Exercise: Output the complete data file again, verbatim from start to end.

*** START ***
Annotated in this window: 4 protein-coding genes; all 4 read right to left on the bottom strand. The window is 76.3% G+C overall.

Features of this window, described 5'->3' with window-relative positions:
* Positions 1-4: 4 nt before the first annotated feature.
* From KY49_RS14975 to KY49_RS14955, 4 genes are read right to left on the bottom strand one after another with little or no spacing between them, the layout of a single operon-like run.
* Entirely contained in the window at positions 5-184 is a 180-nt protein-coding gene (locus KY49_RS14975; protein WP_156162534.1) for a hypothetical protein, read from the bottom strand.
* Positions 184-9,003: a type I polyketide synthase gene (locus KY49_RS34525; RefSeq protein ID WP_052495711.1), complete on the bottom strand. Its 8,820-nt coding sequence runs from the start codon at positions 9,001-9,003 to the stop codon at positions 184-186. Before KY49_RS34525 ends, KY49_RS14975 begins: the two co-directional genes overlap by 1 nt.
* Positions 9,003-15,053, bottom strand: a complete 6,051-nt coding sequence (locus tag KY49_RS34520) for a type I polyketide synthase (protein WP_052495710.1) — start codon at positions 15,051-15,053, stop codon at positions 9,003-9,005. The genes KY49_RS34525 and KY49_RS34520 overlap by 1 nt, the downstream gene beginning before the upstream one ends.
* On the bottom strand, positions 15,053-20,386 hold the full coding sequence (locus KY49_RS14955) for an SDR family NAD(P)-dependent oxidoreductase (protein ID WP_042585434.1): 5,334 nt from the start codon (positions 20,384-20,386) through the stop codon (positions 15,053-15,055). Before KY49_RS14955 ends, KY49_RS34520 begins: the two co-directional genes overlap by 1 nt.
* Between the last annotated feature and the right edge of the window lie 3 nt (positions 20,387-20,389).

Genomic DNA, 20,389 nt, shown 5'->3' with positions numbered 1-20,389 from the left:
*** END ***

Annotated in this window: 4 protein-coding genes; all 4 read right to left on the bottom strand. The window is 76.3% G+C overall.

Features of this window, described 5'->3' with window-relative positions:
* Positions 1-4: 4 nt before the first annotated feature.
* From KY49_RS14975 to KY49_RS14955, 4 genes are read right to left on the bottom strand one after another with little or no spacing between them, the layout of a single operon-like run.
* Entirely contained in the window at positions 5-184 is a 180-nt protein-coding gene (locus KY49_RS14975; protein WP_156162534.1) for a hypothetical protein, read from the bottom strand.
* Positions 184-9,003: a type I polyketide synthase gene (locus KY49_RS34525; RefSeq protein ID WP_052495711.1), complete on the bottom strand. Its 8,820-nt coding sequence runs from the start codon at positions 9,001-9,003 to the stop codon at positions 184-186. Before KY49_RS34525 ends, KY49_RS14975 begins: the two co-directional genes overlap by 1 nt.
* Positions 9,003-15,053, bottom strand: a complete 6,051-nt coding sequence (locus tag KY49_RS34520) for a type I polyketide synthase (protein WP_052495710.1) — start codon at positions 15,051-15,053, stop codon at positions 9,003-9,005. The genes KY49_RS34525 and KY49_RS34520 overlap by 1 nt, the downstream gene beginning before the upstream one ends.
* On the bottom strand, positions 15,053-20,386 hold the full coding sequence (locus KY49_RS14955) for an SDR family NAD(P)-dependent oxidoreductase (protein ID WP_042585434.1): 5,334 nt from the start codon (positions 20,384-20,386) through the stop codon (positions 15,053-15,055). Before KY49_RS14955 ends, KY49_RS34520 begins: the two co-directional genes overlap by 1 nt.
* Between the last annotated feature and the right edge of the window lie 3 nt (positions 20,387-20,389).

Genomic DNA, 20,389 nt, shown 5'->3' with positions numbered 1-20,389 from the left: